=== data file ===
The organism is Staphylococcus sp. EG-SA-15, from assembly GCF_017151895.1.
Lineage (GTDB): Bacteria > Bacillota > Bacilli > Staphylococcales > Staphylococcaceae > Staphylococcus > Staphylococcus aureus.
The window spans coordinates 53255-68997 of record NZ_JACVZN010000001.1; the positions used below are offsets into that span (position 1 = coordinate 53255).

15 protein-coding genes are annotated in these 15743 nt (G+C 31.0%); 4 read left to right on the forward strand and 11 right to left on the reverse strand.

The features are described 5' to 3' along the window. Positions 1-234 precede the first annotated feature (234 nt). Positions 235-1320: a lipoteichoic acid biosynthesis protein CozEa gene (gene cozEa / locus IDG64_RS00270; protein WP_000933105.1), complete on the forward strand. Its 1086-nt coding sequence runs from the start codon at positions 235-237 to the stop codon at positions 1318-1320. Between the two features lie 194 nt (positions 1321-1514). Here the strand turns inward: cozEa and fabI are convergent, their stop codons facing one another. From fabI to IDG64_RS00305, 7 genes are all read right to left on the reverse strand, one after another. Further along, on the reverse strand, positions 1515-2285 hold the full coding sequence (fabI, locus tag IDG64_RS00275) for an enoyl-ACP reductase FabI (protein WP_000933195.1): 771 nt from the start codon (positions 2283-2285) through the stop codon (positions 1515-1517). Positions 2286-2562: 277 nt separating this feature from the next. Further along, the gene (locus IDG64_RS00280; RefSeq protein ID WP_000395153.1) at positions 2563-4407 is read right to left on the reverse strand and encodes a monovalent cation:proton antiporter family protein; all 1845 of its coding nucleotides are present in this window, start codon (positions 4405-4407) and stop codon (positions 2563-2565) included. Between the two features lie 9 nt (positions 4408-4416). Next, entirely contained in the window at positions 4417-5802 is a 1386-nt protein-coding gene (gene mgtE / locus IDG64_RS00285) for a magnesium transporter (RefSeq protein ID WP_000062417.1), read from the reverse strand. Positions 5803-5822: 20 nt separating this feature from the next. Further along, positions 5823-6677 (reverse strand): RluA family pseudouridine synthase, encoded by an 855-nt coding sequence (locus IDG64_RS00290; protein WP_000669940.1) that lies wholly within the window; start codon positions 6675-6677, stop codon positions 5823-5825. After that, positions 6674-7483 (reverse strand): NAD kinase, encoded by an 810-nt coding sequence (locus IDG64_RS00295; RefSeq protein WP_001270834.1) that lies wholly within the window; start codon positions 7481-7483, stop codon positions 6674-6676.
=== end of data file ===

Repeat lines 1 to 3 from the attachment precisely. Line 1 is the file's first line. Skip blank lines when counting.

The organism is Staphylococcus sp. EG-SA-15, from assembly GCF_017151895.1.
Lineage (GTDB): Bacteria > Bacillota > Bacilli > Staphylococcales > Staphylococcaceae > Staphylococcus > Staphylococcus aureus.
The window spans coordinates 53255-68997 of record NZ_JACVZN010000001.1; the positions used below are offsets into that span (position 1 = coordinate 53255).